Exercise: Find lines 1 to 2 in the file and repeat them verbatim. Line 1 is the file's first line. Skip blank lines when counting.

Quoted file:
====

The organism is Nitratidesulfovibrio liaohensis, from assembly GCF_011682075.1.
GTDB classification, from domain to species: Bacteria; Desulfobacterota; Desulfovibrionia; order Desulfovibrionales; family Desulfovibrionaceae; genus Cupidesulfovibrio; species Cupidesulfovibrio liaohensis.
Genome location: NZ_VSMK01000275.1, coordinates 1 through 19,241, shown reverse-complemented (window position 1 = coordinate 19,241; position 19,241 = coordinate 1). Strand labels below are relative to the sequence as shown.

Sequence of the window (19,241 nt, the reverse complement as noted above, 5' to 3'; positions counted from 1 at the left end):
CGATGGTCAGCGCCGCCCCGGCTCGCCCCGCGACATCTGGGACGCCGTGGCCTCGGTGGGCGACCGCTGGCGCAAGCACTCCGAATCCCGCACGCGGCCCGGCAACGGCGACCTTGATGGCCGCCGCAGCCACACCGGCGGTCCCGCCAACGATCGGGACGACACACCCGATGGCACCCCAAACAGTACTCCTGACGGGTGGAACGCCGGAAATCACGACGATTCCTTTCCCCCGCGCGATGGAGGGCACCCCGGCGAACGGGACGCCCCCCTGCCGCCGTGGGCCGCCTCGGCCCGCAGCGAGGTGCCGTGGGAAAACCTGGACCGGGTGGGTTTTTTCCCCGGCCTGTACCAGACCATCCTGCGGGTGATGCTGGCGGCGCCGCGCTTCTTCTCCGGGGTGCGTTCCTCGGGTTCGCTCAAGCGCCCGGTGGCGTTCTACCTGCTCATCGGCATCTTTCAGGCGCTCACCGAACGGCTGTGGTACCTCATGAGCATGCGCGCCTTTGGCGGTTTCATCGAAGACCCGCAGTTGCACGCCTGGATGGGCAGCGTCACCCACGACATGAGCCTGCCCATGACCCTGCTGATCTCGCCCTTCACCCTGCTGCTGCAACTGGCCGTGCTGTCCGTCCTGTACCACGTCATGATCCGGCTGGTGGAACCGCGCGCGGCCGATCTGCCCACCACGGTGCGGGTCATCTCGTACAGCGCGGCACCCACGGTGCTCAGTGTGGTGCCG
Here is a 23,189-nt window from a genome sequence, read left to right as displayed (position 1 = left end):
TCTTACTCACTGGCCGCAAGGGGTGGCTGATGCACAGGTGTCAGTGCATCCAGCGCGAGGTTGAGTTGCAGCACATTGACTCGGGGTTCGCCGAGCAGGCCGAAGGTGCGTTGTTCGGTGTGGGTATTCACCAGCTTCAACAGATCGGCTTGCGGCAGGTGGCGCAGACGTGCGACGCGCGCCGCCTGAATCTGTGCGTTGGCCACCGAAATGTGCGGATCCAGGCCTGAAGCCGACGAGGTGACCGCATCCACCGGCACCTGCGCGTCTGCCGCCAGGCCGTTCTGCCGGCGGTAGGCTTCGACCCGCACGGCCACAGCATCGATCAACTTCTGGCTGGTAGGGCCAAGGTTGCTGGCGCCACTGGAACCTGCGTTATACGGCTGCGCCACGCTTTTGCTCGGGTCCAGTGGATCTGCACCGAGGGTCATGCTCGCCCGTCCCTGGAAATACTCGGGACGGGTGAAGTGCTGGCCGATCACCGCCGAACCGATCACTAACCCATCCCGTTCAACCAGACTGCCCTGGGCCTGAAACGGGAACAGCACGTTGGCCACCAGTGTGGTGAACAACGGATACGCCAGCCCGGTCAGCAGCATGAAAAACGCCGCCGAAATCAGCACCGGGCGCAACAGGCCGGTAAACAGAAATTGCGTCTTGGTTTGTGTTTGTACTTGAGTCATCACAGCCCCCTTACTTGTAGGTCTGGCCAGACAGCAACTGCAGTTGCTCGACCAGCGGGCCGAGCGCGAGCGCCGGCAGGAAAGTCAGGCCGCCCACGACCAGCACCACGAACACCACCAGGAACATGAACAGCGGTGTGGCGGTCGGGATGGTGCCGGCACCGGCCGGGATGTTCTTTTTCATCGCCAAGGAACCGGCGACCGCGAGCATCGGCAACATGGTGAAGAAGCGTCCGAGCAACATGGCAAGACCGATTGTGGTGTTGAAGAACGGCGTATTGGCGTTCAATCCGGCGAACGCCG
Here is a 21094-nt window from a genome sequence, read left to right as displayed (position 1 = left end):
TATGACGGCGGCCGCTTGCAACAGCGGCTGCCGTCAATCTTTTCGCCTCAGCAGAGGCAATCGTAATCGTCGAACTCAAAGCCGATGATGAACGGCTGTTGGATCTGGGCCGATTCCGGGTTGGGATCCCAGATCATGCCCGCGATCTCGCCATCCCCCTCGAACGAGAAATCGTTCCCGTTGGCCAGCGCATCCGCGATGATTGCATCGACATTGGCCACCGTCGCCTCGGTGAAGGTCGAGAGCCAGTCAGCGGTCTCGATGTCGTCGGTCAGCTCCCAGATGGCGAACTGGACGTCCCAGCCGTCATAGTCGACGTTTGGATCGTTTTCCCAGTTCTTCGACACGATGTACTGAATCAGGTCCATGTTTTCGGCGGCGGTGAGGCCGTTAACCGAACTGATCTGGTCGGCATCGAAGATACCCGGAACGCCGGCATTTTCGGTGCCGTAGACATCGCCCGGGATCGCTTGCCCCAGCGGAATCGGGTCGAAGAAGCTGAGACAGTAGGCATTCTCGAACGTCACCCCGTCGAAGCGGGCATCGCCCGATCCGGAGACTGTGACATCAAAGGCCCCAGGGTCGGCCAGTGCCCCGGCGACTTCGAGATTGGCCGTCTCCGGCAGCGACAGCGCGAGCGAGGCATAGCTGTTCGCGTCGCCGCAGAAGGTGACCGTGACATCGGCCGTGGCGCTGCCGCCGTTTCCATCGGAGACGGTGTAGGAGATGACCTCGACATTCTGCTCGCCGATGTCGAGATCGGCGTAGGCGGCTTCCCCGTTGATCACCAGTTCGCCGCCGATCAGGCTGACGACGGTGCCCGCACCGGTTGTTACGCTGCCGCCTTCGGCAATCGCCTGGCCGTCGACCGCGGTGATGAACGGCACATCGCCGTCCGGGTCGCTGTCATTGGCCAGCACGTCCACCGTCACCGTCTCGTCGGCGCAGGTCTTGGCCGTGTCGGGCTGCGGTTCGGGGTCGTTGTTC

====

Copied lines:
The organism is Nitratidesulfovibrio liaohensis, from assembly GCF_011682075.1.
GTDB classification, from domain to species: Bacteria; Desulfobacterota; Desulfovibrionia; order Desulfovibrionales; family Desulfovibrionaceae; genus Cupidesulfovibrio; species Cupidesulfovibrio liaohensis.